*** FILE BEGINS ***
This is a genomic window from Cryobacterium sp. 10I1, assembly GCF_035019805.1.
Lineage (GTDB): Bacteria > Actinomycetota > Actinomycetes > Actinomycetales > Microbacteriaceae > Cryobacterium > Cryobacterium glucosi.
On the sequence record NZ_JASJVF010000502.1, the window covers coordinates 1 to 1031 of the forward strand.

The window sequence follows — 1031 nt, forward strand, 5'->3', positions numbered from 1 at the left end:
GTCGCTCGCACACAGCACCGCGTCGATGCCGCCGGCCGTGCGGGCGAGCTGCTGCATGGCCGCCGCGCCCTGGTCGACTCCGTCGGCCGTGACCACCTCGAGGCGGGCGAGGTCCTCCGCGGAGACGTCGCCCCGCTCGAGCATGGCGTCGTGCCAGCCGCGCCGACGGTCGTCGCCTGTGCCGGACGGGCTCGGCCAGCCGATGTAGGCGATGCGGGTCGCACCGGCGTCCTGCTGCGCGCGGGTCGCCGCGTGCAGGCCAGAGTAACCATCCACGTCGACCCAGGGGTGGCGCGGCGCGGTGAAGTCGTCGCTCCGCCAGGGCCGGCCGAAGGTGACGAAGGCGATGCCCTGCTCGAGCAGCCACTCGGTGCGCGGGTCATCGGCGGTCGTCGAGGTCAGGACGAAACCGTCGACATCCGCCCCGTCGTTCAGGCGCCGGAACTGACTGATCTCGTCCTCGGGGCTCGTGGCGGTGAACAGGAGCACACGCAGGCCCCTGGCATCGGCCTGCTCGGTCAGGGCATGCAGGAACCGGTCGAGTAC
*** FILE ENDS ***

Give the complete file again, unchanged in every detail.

This is a genomic window from Cryobacterium sp. 10I1, assembly GCF_035019805.1.
Lineage (GTDB): Bacteria > Actinomycetota > Actinomycetes > Actinomycetales > Microbacteriaceae > Cryobacterium > Cryobacterium glucosi.
On the sequence record NZ_JASJVF010000502.1, the window covers coordinates 1 to 1031 of the forward strand.

The window sequence follows — 1031 nt, forward strand, 5'->3', positions numbered from 1 at the left end:
GTCGCTCGCACACAGCACCGCGTCGATGCCGCCGGCCGTGCGGGCGAGCTGCTGCATGGCCGCCGCGCCCTGGTCGACTCCGTCGGCCGTGACCACCTCGAGGCGGGCGAGGTCCTCCGCGGAGACGTCGCCCCGCTCGAGCATGGCGTCGTGCCAGCCGCGCCGACGGTCGTCGCCTGTGCCGGACGGGCTCGGCCAGCCGATGTAGGCGATGCGGGTCGCACCGGCGTCCTGCTGCGCGCGGGTCGCCGCGTGCAGGCCAGAGTAACCATCCACGTCGACCCAGGGGTGGCGCGGCGCGGTGAAGTCGTCGCTCCGCCAGGGCCGGCCGAAGGTGACGAAGGCGATGCCCTGCTCGAGCAGCCACTCGGTGCGCGGGTCATCGGCGGTCGTCGAGGTCAGGACGAAACCGTCGACATCCGCCCCGTCGTTCAGGCGCCGGAACTGACTGATCTCGTCCTCGGGGCTCGTGGCGGTGAACAGGAGCACACGCAGGCCCCTGGCATCGGCCTGCTCGGTCAGGGCATGCAGGAACCGGTCGAGTAC